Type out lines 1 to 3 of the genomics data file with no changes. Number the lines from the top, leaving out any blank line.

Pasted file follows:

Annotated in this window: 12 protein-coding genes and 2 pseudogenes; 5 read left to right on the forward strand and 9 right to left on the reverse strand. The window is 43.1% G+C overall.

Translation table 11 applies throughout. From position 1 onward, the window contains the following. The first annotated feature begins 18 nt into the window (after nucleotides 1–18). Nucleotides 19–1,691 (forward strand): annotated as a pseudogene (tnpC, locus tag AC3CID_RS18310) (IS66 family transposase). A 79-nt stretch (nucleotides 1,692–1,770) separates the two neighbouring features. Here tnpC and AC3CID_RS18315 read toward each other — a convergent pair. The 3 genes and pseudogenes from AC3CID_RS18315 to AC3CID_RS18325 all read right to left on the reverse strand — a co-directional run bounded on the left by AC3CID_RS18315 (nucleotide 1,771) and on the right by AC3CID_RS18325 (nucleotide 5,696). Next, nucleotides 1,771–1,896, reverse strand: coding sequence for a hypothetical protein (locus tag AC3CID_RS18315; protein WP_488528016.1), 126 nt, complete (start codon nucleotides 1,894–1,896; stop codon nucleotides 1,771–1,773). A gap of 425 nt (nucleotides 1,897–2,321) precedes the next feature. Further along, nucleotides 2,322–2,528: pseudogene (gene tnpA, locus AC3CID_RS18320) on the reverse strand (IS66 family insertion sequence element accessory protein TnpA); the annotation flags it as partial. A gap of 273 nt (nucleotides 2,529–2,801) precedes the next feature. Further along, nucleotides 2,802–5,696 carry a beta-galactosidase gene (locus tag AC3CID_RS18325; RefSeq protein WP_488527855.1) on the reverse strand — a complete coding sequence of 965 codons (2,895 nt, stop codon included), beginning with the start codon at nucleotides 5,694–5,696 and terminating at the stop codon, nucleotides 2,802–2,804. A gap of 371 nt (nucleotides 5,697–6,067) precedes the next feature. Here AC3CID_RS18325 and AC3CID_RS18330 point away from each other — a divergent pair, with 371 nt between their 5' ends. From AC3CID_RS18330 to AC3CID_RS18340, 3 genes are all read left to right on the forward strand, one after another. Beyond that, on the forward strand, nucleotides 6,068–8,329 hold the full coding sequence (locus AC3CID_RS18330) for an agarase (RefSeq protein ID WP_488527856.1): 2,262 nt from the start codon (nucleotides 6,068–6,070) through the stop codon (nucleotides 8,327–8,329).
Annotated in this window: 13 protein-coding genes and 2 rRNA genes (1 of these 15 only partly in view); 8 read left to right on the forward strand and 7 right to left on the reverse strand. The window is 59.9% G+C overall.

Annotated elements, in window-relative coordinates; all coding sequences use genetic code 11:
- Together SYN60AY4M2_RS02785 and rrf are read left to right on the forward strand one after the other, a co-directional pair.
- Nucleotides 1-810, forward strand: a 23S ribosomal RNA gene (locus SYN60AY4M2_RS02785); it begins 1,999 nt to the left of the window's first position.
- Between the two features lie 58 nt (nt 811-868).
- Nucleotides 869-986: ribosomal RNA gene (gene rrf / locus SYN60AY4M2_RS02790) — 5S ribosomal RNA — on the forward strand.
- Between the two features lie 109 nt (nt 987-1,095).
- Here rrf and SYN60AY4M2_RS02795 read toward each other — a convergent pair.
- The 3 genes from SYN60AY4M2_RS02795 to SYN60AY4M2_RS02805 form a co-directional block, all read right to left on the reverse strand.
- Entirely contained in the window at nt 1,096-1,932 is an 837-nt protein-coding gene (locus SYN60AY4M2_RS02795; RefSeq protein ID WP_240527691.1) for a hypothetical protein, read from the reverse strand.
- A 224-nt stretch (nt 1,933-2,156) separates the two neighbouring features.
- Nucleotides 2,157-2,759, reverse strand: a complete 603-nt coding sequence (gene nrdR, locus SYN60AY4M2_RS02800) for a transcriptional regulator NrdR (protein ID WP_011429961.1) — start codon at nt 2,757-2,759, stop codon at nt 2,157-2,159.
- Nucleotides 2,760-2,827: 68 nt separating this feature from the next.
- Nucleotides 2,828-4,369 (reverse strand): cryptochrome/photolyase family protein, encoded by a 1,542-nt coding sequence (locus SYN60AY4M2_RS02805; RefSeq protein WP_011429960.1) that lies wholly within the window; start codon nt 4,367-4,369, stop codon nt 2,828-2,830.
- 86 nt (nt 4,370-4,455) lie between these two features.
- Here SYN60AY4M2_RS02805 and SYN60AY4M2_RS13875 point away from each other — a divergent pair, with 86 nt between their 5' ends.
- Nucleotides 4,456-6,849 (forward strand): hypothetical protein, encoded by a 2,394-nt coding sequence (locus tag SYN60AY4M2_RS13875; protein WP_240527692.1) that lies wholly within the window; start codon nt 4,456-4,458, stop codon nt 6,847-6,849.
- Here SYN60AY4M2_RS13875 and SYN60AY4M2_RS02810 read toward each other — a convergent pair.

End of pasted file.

Annotated in this window: 12 protein-coding genes and 2 pseudogenes; 5 read left to right on the forward strand and 9 right to left on the reverse strand. The window is 43.1% G+C overall.

Translation table 11 applies throughout. From position 1 onward, the window contains the following. The first annotated feature begins 18 nt into the window (after nucleotides 1–18). Nucleotides 19–1,691 (forward strand): annotated as a pseudogene (tnpC, locus tag AC3CID_RS18310) (IS66 family transposase). A 79-nt stretch (nucleotides 1,692–1,770) separates the two neighbouring features. Here tnpC and AC3CID_RS18315 read toward each other — a convergent pair. The 3 genes and pseudogenes from AC3CID_RS18315 to AC3CID_RS18325 all read right to left on the reverse strand — a co-directional run bounded on the left by AC3CID_RS18315 (nucleotide 1,771) and on the right by AC3CID_RS18325 (nucleotide 5,696). Next, nucleotides 1,771–1,896, reverse strand: coding sequence for a hypothetical protein (locus tag AC3CID_RS18315; protein WP_488528016.1), 126 nt, complete (start codon nucleotides 1,894–1,896; stop codon nucleotides 1,771–1,773). A gap of 425 nt (nucleotides 1,897–2,321) precedes the next feature. Further along, nucleotides 2,322–2,528: pseudogene (gene tnpA, locus AC3CID_RS18320) on the reverse strand (IS66 family insertion sequence element accessory protein TnpA); the annotation flags it as partial. A gap of 273 nt (nucleotides 2,529–2,801) precedes the next feature. Further along, nucleotides 2,802–5,696 carry a beta-galactosidase gene (locus tag AC3CID_RS18325; RefSeq protein WP_488527855.1) on the reverse strand — a complete coding sequence of 965 codons (2,895 nt, stop codon included), beginning with the start codon at nucleotides 5,694–5,696 and terminating at the stop codon, nucleotides 2,802–2,804. A gap of 371 nt (nucleotides 5,697–6,067) precedes the next feature. Here AC3CID_RS18325 and AC3CID_RS18330 point away from each other — a divergent pair, with 371 nt between their 5' ends. From AC3CID_RS18330 to AC3CID_RS18340, 3 genes are all read left to right on the forward strand, one after another. Beyond that, on the forward strand, nucleotides 6,068–8,329 hold the full coding sequence (locus AC3CID_RS18330) for an agarase (RefSeq protein ID WP_488527856.1): 2,262 nt from the start codon (nucleotides 6,068–6,070) through the stop codon (nucleotides 8,327–8,329).
Annotated in this window: 13 protein-coding genes and 2 rRNA genes (1 of these 15 only partly in view); 8 read left to right on the forward strand and 7 right to left on the reverse strand. The window is 59.9% G+C overall.